I don’t really have an opinion on the original post. I generally agree that it’s a comparison so academic (for several reasons) as to be of little use in helping us formulate a practical policy response to the current situation. The US also for some time supported Yeltsin’s policy in Chechnya during the First Chechen War – was that the right thing to do? Does considering that it have any relevance to a discussion of what to do after the Andijan events? Perhaps in a Washington think tank, but in reality, likely not.

David, thanks for your comments on behalf of idealism. We need more of that – if idealism is not the guiding light of our foreign policy, and it’s replaced by unconcealed cynicism, self-interest, and double standards, America will slowly but surely lose its ability to lead by example (which is much more powerful than our ability to lead by force). Some might say that’s already happening.

Mark Hamm June 1, 2005 at 11:08 pm

“But, like Karimov, he faced fanatical forces wanting to drag his country back in time to a far worse place”

I’m not sure this statement is true, unless the protesters were fundamentalist.

Your last statement is intriguing though. Karimov very much may have miscalculated world response.

Lyndon June 2, 2005 at 5:51 am

Maybe there’s a better comparison to be made – between the Andijan news blackout and the Russian government’s current (and long-standing) record of mistreatment of people trying to cover the situation in Chechnya. From the Moscow Times today (http://www.moscowtimes.ru/stories/2005/06/02/018.html):

Polish Journalists Held by FSB in Ingushetia
Thursday, June 2, 2005. Issue 3179. Page 2.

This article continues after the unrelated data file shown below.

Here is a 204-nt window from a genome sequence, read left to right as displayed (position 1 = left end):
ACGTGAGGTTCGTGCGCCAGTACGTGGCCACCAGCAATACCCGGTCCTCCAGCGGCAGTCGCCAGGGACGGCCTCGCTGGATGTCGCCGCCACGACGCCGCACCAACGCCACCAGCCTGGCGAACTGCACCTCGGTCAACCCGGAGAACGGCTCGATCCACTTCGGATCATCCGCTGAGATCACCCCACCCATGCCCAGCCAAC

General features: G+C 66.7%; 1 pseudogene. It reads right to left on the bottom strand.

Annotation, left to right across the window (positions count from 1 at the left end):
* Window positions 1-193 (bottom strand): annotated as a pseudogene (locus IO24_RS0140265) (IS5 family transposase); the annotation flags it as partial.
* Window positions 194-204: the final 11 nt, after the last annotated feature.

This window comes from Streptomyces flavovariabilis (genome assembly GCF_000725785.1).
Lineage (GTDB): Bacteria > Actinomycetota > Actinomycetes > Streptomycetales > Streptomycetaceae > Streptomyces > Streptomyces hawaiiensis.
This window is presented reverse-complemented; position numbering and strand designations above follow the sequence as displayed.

By Judith Ingram
The Associated Press

Federal Security Service agents detained three Polish journalists for 14 hours in Ingushetia and confiscated 18 videocassettes with footage they had shot in the region, the Polish Embassy said Wednesday.

Tomasz Klimanski, the Polish consul general, said all three journalists had valid visas and accreditation from the Foreign Ministry. When they asked when their videos would be returned, the security agents told them “in due time,” Klimanski said.

The Federal Security Service branch in Ingushetia declined to comment.

Mariusz Pilis, a journalist with state-run Polish television, said he and two colleagues were taken Sunday evening from a hotel in Nazran, the main city in Ingushetia. They were preparing to travel to Grozny to interview Moscow-backed Chechen President Alu Alkhanov and other senior Chechen officials.

“Four or five militia members took us to police in Nazran and then split us up and wanted to hear our version of what was happening. We didn’t know why we were arrested, and they wouldn’t tell us anything,” Pilis said by telephone from Vladikavkaz, the capital of North Ossetia, which borders on Ingushetia. “They took our equipment, film, private letters, photographs, notebooks with telephone numbers — just everything.”

“After those 14 hours of investigation, we were informed that we were arrested because our visas and accreditation cards are no longer valid,” he said. “That was the official reason, but not the real reason because our accreditation cards and visas are still valid for several more weeks.”

Pilis is the director of a planned documentary on Chechnya, which he says depicts the suffering in the region. He was detained along with a soundman and cameraman.

“We’ve been in Chechnya a few times before, and we filmed things as we saw them, and of course this was critical because of the things going on there,” he said.

The documentary would eventually air on TVP1, the main channel in Poland’s state-run television network.